As I’ve run into trouble with my TinyTinyRSS install, I’m switching to FreshRSS, to see how that works for me.

My TinyTinyRSS has the issue where many calls to the file backend.php keep timing out. It seems to have as effect that feed updates are not coming through, and worse that the repeated resource use flagged something with my hoster, making them blocking my home IP. That’s a blunt instrument to wield without checking whether that IP is your client’s own IP, but still.

Next to TinyTinyRSS my hoster also supports FreshRSS for self-hosting, so I installed that. I wanted to try FreshRSS out anyway, so this is a good opportunity to make the switch.

Writing it down may help in getting out of the loop…

I’m continuing my tinkering with federated bookshelves, for which I made an OPML based way of publishing both lists of books, as well as point to other people’s lists and to RSS feeds of content about books. I now changed my XSL style sheet to parse my OPML files to be able to also parse mentions of RSS feeds.

Meanwhile I read Matt Webb’s posting on using RSS (and OPML) a few more times, and I keep thinking, “yes, but where do you leave the actual data?”
Then I read Stephen Downes’ recent posting on distributing reading material and entire books for courses through RSS, and realised it gave me the same sense of not sounding quite right, like Matt’s posting. That feeling probably means I’m not fully understanding their argument.

RSS is a by design simple XML format as a way to syndicate web content, including videos and podcasts. Content is an important word here, as is syndication: if you have something where new material gets added regularly, an RSS feed is a good way to push it out to those interested.
OPML is another by design simple XML format as a way to share outlines. Outlines are content themselves, and outlines can contain links to other content (including further outlines). One of the common uses of OPML is to share a list of RSS feeds through it, ‘these are the blogs I follow’.

In Matt’s and Stephen’s posts I think there are examples that fail to satisfy either the content part of RSS, or the syndication of new content part. In Matt’s case he talks about feeds of postings about books, like my book category in this site, which is fine, but also in terms of lists of books, which is where I struggle: a list doesn’t necessarily list pieces of content, let alone pieces of web content which RSS seems to require. It more likely is just a list. At the same time he mentions OPML as ‘library’, to use to point to such lists of books. Why would you use OPML for the list of lists, but not for the lists themselves, when those book lists themselves have no content per book, only a number of data attributes which aren’t the content items but only descriptions of items? And when the whole point of OPML outlines is branching lists? When a library isn’t any different from a list, other than maybe in size? Again it is different for actual postings about books, but you can already subscribe to those feeds as existing rivers of content, and point to those feeds (in the same OPML, as I do in my experimental set-up now as well).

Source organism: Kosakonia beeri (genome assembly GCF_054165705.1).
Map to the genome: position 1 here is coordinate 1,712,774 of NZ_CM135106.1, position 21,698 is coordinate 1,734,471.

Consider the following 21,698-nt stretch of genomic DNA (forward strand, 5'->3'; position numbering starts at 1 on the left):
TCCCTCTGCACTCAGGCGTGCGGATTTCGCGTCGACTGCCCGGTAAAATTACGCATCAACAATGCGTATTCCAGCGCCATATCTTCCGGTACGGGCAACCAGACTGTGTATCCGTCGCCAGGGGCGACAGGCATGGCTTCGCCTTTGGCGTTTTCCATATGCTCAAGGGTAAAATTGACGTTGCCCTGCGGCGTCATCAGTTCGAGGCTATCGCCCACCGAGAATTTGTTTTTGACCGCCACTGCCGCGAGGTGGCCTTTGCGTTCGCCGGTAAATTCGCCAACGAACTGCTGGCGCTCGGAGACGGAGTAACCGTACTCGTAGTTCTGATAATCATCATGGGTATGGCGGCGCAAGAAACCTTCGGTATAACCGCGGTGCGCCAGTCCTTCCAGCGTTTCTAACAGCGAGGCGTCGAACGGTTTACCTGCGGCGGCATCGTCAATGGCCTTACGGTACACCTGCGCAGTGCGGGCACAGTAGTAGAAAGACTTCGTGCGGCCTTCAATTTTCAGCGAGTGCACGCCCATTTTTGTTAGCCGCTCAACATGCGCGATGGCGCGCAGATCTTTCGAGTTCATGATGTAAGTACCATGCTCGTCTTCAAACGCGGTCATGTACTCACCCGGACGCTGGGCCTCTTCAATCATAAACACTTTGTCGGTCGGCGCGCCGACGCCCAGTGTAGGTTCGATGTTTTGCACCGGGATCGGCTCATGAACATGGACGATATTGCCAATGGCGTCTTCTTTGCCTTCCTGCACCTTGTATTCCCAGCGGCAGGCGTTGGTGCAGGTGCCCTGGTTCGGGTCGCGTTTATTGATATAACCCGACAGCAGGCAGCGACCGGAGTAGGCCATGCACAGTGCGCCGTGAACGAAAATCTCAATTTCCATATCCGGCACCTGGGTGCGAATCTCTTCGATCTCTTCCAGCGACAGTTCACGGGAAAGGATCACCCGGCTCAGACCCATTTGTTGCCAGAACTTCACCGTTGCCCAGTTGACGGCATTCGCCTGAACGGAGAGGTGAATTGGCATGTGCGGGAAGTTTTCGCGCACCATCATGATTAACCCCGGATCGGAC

In Stephen’s posting he talks about providing the content of educational resources through RSS. He suggests it for the distribution of complete books, and for course material. I do like the idea of providing the material for a course as a ‘blob’. We’re talking about static material here, a book is a finished artefact. Where then is the point in syndication through RSS (other than maybe if the book is a PDF or EPUB or something that might be an enclosure in a RSS feed)? Why not provide the material from its original web source, with its original (semantic) mark-up? Is it in any way likely that such content is going to be read in the same tool the RSS feed is loaded into? And what is the ‘change’ the RSS feed is supposed to convey here, when it’s a one-off distribution and no further change beyond that moment of distribution is expected?

OPML outlines can have additions and deletions, though at a slower pace than e.g. blogs. You could have an RSS feed for additions to an OPML outline (although OPML isn’t web content). But you could also monitor OPML outlines themselves for changes (both additions and deletions) over time. Or reload and use the current version as is, without caring about the specific changes in them.

The plus side of OPML and RSS is that there are many different pieces of code around that can deal with these formats. But most won’t be able to deal as-is with adding data attributes that we need to describe books as data, but aren’t part of the few basic mandatory attributes RSS and OPML are expected to contain. Both RSS and OPML do allow for the extension of attributes, if you follow existing name spaces, such as e.g. schema.org’s for creative works, which seems applicable here (both for collections of books, i.e. a shelf or a library, as well as books themselves). If the use of RSS (and OPML for lists of RSS files) is suggested because there’s an existing eco-system, but we need to change it in a way that ensures the existing ecosystem won’t be able to use it, then where’s the benefit of doing so? To be able to build readers and to build OPML/RSS creators, it is useful to be able to re-use existing bits and pieces of code. But is that really different from creating ones own XML spec? At what point are our adaptations to overcome the purposeful simplicity of OPML and RSS destroying the ease of use we hope to gain from using that simplicity?